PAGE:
Last week I was interviewed by the Emergency Management Magazine, a publication widely read by emergency responders nationwide. Based on my research projects on the subject over the past five years I summarized preparedness-related recommendations for the Pacific Northwest. The interview can be found under https://www.govtech.com/em/preparedness/Making-the-Case-for-More-Realistic-Disaster-Exercises.html
Now Listing 2,533 references of Peer-reviewed Research Articles in the English Language
Version 1.5 of the Disaster Information Reference Library (DIRL) is the first semi-annual update of this reference library. It has been published as of May 15, 2019. The library now contains 2,533 references of predominantly English-language, peer-reviewed work in the study domains of disaster information and information technologies and their uses in the context of disasters. This represents an increase over the previous version of 424 references, or 20.1%).
The DIRL is intended to become an indispensable tool for Disaster Information and Technology-interested scholars. In particular, reviewers of paper submissions may want to rely on this reference library.
Packaged in a zip file, bibTeX, RIS as well as Endnote export (enx) and Endnote XML versions are available. Mendeley or Zotero versions can easily be created by importing from RIS or bibTeX files. Please get back to us in case of any errors or omissions. Thank you for your interest and cooperation.
The DIRL can be downloaded at
(CL) Hans Jochen Scholl
The research team and I are currently on the home stretch with our analysis of the Cascadia Rising 2016 exercise, which tested the response capabilities of first responders in the Pacific Northwest to a magnitude 9+ earthquake and tsunami. The exercise involved about 23,000 participants from all levels of government in the region along with FEMA, private-sector companies, and non-governmental relief organizations. The insights garnered from the exercise were many and daunting. The exercise revealed that not only the region of impact but rather the nation as a whole would face a major challenge when this catastrophe becomes a reality. Therefore it comes as no surprise that the exercise will be repeated soon (2022), which will be informed from the lessons learned from the 2016 exercise and also operate under even more realistic assumptions and injects. Our study of CR16 focused on two major areas:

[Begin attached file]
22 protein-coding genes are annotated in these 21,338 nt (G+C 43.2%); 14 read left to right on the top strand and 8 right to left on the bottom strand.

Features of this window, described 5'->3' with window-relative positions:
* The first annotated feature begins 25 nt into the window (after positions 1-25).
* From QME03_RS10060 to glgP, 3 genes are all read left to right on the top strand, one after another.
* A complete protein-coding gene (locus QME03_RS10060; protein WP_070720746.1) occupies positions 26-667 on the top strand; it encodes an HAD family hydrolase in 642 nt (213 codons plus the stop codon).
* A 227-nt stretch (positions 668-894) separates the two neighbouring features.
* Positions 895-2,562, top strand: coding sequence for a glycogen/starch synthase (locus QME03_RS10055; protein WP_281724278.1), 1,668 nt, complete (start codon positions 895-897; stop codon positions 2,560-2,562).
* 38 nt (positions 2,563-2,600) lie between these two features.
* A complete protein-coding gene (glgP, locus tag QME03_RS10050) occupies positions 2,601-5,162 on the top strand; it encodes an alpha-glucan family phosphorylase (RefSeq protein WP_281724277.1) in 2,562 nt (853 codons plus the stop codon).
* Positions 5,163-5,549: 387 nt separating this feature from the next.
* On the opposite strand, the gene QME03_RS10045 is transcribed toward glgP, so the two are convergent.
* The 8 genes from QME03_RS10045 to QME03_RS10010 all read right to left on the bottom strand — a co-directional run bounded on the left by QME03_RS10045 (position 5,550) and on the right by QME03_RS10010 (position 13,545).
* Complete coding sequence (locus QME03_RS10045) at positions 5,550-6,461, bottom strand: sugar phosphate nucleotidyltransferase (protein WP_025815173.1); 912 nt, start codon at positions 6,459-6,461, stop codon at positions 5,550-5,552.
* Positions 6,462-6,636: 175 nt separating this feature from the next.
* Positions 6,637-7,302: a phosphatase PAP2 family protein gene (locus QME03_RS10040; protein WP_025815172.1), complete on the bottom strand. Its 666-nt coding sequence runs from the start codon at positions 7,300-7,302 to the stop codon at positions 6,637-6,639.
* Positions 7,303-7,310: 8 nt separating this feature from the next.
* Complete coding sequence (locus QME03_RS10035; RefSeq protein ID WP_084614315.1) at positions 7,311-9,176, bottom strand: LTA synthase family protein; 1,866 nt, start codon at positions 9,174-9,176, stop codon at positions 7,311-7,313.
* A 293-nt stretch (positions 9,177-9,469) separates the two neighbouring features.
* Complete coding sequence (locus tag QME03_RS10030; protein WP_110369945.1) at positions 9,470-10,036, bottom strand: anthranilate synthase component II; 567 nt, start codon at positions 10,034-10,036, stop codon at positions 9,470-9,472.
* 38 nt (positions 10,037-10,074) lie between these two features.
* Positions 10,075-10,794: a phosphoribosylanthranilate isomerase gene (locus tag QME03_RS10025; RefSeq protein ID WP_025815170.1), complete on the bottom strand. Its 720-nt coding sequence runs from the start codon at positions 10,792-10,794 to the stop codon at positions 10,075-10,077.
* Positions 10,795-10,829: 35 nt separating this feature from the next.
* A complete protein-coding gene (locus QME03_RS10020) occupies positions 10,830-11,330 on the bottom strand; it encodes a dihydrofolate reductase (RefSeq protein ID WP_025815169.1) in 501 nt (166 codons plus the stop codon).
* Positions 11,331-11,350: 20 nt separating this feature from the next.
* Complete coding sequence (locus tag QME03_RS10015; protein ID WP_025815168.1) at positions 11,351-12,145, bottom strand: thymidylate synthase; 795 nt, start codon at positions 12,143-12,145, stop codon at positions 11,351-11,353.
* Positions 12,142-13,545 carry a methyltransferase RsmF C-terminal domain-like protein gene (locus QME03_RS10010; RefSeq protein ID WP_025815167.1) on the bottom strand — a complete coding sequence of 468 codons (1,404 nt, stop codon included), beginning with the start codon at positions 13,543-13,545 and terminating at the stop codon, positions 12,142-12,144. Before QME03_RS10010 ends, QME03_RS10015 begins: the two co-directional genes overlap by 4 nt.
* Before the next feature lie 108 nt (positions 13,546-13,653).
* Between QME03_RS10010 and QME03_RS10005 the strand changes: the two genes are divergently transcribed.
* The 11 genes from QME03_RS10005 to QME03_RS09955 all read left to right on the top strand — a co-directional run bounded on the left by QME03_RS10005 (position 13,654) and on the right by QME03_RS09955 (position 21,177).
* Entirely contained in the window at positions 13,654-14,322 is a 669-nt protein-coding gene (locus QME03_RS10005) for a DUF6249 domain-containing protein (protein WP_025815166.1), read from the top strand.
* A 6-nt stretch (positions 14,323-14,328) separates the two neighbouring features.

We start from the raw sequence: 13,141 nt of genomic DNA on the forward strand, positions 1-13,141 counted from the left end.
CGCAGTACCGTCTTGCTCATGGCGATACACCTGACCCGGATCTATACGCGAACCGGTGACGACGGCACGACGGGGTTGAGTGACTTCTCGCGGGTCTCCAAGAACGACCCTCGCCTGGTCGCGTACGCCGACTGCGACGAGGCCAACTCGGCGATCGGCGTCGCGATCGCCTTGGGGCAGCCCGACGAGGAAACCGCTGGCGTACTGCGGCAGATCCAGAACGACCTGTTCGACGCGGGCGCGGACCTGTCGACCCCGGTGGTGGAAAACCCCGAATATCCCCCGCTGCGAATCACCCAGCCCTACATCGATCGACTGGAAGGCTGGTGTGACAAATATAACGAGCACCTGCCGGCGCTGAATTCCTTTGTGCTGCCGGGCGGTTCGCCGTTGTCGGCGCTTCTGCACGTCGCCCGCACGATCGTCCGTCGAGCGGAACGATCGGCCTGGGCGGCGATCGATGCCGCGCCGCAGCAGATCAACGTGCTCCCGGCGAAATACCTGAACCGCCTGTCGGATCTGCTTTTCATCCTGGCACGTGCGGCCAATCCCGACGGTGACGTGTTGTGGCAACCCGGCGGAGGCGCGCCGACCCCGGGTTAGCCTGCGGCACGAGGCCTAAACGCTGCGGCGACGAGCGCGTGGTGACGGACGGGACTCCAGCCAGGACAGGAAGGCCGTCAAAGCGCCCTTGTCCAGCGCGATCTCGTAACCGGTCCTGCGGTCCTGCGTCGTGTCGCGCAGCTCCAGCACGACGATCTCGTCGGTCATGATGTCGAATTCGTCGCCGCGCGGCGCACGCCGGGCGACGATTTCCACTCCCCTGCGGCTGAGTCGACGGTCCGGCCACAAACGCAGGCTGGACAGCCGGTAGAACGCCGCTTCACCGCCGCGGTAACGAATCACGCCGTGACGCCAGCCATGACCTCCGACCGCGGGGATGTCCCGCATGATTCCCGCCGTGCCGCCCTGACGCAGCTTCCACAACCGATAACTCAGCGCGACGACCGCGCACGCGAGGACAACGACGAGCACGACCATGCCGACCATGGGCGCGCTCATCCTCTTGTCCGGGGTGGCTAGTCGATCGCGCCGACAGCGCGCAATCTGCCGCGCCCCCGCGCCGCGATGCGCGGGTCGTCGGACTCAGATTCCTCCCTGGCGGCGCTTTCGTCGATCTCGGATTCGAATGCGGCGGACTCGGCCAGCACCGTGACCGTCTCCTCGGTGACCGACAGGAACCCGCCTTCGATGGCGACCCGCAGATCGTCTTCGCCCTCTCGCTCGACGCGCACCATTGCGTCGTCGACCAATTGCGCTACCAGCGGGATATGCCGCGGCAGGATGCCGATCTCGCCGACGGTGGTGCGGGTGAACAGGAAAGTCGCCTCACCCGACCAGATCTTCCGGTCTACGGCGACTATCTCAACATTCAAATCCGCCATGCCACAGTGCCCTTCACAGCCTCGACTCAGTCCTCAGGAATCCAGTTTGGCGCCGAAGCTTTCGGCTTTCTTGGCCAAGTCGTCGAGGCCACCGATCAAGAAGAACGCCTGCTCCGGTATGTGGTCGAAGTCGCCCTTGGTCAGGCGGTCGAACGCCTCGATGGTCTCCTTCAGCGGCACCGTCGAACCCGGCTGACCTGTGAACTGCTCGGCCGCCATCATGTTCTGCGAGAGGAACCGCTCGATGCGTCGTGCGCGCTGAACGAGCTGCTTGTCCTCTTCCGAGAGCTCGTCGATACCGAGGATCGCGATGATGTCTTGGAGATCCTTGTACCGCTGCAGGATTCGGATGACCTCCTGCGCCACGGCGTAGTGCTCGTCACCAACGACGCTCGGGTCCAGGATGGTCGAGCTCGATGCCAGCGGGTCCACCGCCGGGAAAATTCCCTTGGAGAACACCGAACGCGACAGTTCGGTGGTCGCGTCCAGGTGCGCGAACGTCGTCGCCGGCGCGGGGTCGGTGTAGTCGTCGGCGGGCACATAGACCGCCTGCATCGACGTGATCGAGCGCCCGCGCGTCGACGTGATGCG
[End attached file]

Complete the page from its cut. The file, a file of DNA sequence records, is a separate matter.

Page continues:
— (Shared) Situational Awareness and Common Operating Picture, and
— Managerial Challenges
For the first area, we were happy to have two papers accepted at two major international conferences, one of which even became a “best-paper nominee.” The papers and presentation slides of the first two papers on shared situational awareness (SSA) and the common operating picture (COP) can be found below:
Scholl, H. J., Hubbel, K., & Leonard, J. (2018). Communications and Technology Challenges to Situational Awareness: Insights from the CR16 Exercise. In Proceedings of the 1st ISCRAM Asia-Pacific Conference (pp. 1-15). Wellington, NZ: ISCRAM. (Best paper nominee)
Scholl, H. J., Hubbell, K., & Leonard, J. G. (2019). Information Sharing and Situational Awareness: Insights from the Cascadia Rising Exercise of June 2016. In Proceedings of the 52nd Hawaii International Conference on System Sciences (HICSS-52) (pp. 1-11). Maui, HI
Our paper on “Managerial Challenges” is currently under development. We are planning to finish our analysis of the managerial challenges observed during the Cascadia Rising 2016 exercise by the end of March 2019. We will post the result also here.
Following the role model of the highly successful Digital Government Reference Library, now the first version of the Disaster Information Reference Library (DIRL) has been published. Initially the DIRL contains 2,109 references of peer-reviewed academic publications in the English language. The DIRL is scheduled to be updated semi-annually. More information is available here.